Jeffrey A. Bader, one of the country’s leading experts on China and an architect of President Barack Obama’s so-called pivot to the Pacific during his first administration, died on Oct. 22 in Los Angeles. He was 78.
His death, at a hospice facility, resulted from complications of pancreatic cancer, said his wife, Rohini Talalla.
In a statement, Secretary of State Antony J. Blinken called Mr. Bader “one of the most knowledgeable and insightful East Asia hands of his generation, and his intellect was matched only by his heart and his decency.”
Few Americans had as much diplomatic or political experience in China as Mr. Bader did. His engagement with the country went back to 1977, when, as a young Foreign Service officer, he was enlisted to help President Jimmy Carter’s administration implement formal relations with Beijing.
The work put him deep within the machinery of American diplomacy, training that gave him keen insight into how foreign relations actually works — not through grand ideologies and statements, but through the day-to-day grind of person-to-person contact.
In the late 1990s, Mr. Bader led the East Asia portfolio for the National Security Council under President Bill Clinton, a role he reprisal a decade later under Mr. Obama.
“He really was the quintessential effective diplomat,” Susan Shirk, a political scientist at the University of California, San Diego, who worked alongside him in the Clinton administration, said in a phone interview. “He was the sharpest operations person.”
Mr. Bader advised both Mr. Clinton and Mr. Obama to take a pragmatic, clear-eyed view of China. He largely rejected both the sentimental view, that China was on a path toward greater openness and democracy, and the hawkish pessimism that predicted an inevitable clash between the two powers.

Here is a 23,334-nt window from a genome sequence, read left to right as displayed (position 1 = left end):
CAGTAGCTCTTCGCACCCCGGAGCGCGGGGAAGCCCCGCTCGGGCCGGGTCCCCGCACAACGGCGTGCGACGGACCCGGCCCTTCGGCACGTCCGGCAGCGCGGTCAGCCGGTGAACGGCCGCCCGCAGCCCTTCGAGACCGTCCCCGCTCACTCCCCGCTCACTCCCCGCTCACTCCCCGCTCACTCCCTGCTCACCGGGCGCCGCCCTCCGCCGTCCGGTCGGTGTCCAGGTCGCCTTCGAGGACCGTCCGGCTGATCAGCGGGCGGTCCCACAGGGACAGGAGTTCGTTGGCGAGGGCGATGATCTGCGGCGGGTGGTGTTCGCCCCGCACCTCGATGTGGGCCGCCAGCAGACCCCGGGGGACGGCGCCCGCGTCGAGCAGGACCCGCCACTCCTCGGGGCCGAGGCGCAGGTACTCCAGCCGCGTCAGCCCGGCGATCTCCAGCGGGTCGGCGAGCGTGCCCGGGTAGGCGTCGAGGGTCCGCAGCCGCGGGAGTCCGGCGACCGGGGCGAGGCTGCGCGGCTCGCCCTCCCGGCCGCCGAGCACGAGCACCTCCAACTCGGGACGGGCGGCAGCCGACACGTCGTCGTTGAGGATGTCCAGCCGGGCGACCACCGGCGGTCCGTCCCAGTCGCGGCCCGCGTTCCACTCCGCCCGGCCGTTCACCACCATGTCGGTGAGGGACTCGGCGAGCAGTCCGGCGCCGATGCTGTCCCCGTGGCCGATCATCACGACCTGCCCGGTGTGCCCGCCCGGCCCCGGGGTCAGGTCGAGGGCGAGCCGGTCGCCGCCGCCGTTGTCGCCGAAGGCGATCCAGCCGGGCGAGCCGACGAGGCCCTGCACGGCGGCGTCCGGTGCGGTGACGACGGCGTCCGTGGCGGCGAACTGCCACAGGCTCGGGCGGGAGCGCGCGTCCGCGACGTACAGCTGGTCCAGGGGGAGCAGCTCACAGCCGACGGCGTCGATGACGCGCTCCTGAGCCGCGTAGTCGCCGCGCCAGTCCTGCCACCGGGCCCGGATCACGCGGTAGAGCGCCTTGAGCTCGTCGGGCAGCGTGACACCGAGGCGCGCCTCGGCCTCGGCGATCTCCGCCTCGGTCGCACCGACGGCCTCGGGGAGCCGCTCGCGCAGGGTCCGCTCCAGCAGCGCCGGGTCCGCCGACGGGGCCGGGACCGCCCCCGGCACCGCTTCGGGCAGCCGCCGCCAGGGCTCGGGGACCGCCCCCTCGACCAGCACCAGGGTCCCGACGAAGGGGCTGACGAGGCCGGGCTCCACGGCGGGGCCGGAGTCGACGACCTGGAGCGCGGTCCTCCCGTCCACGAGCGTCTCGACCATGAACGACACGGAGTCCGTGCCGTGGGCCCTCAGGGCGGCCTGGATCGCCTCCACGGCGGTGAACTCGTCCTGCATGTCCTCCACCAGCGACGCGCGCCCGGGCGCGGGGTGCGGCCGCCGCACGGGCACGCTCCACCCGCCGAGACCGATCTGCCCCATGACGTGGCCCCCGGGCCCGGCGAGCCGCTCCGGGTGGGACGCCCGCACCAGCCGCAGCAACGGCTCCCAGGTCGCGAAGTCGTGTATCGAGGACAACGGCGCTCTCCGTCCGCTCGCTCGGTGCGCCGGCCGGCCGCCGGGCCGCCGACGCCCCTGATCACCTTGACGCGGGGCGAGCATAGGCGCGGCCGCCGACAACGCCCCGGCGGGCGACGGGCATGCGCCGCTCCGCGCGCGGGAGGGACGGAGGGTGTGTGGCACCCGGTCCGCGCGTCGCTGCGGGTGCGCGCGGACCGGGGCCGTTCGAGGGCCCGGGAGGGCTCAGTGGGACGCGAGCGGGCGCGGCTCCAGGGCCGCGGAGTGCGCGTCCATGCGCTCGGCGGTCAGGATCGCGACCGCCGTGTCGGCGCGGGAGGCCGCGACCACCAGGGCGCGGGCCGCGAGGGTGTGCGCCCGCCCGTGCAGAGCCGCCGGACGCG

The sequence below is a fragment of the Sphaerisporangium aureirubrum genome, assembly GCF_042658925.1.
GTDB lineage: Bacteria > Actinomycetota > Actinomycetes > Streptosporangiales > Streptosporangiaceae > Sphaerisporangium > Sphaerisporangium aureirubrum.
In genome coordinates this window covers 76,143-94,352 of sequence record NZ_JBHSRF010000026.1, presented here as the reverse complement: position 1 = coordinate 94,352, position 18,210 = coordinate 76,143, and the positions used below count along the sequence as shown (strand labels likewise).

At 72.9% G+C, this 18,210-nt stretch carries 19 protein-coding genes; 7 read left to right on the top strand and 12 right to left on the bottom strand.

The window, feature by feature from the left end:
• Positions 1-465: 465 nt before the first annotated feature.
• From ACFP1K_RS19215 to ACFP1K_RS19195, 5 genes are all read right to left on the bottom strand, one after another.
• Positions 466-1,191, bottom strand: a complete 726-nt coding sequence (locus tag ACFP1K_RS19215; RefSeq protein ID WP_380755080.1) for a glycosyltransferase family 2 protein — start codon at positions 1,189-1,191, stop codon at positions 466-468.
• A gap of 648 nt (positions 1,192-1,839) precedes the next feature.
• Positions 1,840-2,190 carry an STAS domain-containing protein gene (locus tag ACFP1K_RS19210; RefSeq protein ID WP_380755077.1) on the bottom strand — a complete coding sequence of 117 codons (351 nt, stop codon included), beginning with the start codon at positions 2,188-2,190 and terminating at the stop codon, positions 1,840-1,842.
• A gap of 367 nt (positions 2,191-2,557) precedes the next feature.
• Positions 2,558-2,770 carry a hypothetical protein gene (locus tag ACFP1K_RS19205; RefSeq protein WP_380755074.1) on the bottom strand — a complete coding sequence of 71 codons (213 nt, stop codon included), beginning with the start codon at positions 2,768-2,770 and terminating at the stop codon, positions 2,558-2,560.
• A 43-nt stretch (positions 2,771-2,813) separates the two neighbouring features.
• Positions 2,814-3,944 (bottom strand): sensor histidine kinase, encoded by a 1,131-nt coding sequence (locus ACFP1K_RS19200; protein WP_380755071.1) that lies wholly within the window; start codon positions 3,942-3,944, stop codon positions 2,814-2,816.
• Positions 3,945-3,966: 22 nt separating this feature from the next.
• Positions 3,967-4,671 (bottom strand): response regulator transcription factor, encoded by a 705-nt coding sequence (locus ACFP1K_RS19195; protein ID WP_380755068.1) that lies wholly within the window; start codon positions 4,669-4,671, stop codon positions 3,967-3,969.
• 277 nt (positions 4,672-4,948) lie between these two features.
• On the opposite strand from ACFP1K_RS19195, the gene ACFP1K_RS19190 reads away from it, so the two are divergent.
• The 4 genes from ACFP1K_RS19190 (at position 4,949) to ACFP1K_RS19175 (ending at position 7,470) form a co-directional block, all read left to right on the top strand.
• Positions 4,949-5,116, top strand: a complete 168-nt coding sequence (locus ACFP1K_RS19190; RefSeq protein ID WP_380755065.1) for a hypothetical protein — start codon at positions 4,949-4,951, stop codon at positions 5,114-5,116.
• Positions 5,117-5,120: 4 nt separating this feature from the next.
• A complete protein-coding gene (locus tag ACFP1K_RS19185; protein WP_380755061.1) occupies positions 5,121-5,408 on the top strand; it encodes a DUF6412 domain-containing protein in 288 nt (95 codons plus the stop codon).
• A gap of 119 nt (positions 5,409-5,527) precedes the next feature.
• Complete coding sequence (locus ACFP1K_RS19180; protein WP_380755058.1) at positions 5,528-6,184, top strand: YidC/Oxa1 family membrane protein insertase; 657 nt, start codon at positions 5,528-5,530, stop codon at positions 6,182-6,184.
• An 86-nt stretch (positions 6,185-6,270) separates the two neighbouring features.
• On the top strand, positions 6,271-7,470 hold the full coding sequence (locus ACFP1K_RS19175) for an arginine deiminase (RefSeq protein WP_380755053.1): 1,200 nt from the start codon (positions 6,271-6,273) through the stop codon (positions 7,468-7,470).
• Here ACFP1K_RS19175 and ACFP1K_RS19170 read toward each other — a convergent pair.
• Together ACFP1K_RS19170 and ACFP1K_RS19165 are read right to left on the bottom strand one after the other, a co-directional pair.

“US policy toward a rising China could not rely solely on military muscle, economic blandishments and pressure and sanctions on human rights,” he wrote in his memoir, “Obama and China’s Rise: An Insider’s Account of America’s Asia Strategy” (2012). “At the same time, a policy of indulgence and accommodation of assertive Chinese behavior, or indifference to its internal evolution, could embolden bad behavior.”
After serving as a close adviser to Mr. Obama during his 2008 campaign, Mr. Bader helped oversee what the president called his “pivot” to Asia — a term that Mr. Bader shied from, finding it overly militaristic (although the policy shift did have a strong military component).
He preferred to call it a “rebalancing,” a term that recognized the growing importance of China to America’s future and the need to dedicate more resources to managing bilateral relations. He recommended a nuanced approach, recognizing that China was an emerging global power that needed to be addressed but not confronted.
“He was not naïve about China, but he saw the importance of a constructive relationship,” said former Gov. Jerry Brown of California, who now serves as chairman of the California-China Climate Institute at the University of California, Berkeley, and who relied on Mr. Bader for advice in recent years. “He had a view that was more realistic and optimistic.”
Jeffrey Allen Bader was born in New York City on July 1, 1945, to Samuel Bader, a lawyer, and Grace (Rosenbloom) Bader, a lawyer and homemaker.